The South African Government has decided to open the debate on how South Africa should meet its future energy needs, with nuclear being firmly in the spotlight.
Trevor Manuel’s National Planning Commission (NPC) has been tasked to answer the question whether South Africa will be a better or worse place to live in 2025.
The NPC has rightly identified that nuclear energy can create more problems than it solves.
According to the NPC:
“The IRP 2010 envisages that further nuclear energy plants will need to be built from about 2023/24. Nuclear energy is one of the options for providing large-scale base load power in the next 15 years.
Yet the financial cost, environmental safety, waste disposal and decommissioning costs have to be taken into account.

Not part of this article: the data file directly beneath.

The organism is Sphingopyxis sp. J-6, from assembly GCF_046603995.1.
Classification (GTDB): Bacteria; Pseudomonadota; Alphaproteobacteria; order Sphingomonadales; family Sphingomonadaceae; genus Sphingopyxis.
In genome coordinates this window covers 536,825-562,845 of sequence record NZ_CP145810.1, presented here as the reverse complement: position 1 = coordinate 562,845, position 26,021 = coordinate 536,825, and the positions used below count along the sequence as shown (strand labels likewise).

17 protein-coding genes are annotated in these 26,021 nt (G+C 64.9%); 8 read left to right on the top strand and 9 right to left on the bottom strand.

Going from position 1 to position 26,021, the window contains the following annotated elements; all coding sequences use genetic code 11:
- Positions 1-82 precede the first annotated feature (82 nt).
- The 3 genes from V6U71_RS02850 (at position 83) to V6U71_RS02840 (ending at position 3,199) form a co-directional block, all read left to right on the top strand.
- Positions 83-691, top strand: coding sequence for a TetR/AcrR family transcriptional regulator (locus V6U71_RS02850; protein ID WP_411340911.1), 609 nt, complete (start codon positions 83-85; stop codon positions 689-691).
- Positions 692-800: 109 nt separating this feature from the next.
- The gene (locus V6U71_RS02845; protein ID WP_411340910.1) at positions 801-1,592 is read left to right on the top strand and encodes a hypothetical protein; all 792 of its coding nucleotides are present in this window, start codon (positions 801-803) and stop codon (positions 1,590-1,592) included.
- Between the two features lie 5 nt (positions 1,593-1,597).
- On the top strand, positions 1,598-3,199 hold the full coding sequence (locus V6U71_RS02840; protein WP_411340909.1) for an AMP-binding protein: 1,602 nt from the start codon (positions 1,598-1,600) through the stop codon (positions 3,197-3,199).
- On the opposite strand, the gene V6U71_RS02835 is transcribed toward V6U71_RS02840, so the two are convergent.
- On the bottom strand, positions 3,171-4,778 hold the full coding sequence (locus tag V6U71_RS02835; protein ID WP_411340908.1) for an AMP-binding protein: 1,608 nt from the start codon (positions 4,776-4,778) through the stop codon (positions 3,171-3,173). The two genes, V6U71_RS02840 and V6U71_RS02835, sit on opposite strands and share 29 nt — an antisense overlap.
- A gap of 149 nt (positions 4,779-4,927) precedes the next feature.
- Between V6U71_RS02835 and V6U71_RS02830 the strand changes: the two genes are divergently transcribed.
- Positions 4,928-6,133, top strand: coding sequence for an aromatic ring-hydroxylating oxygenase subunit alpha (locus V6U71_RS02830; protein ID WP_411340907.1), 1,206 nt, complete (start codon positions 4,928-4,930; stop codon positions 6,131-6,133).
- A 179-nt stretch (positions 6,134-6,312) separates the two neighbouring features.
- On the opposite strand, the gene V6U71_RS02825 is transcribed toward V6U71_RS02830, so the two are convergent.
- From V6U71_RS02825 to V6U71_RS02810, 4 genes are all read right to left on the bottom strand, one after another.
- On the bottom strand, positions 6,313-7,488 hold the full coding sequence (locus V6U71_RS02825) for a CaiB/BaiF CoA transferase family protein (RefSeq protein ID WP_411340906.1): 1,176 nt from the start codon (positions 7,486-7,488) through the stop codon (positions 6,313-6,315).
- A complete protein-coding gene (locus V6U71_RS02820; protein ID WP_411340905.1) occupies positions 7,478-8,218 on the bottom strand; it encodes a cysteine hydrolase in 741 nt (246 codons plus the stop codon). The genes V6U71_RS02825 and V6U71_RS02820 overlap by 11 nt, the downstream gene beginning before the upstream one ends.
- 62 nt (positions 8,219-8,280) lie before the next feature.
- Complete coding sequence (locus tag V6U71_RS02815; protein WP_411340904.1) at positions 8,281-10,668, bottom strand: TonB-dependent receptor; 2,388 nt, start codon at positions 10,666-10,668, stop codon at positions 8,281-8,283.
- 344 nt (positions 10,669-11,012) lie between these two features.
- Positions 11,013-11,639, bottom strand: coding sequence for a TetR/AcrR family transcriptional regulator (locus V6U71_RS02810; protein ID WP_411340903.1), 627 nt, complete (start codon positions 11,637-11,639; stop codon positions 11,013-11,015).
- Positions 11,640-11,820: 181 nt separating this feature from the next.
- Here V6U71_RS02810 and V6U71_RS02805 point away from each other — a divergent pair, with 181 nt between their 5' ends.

South Africa needs a national debate on the future development and use of nuclear energy. Long lead-times are necessary for the development of nuclear power plants.
No more than 18 months are left for conducting this national debate and agreeing on a new nuclear energy policy.”
What the NPC also needs to take into account is the safety of citizens who would have to live near nuclear power plants. Reports coming from Japan show that the waste water sludge and sewage in that country is highly radioactive and cannot be used for fertilizer nor for cement production.
The contaminated sewage has been directly linked to the Fukushima disaster.
It is crucial that the debate on nuclear energy be debated in South Africa. Currently we have Eskom trying to convince the country about just how safe nuclear energy is while countries like Germany and Italy are moving away from nuclear due to the danger it poses.
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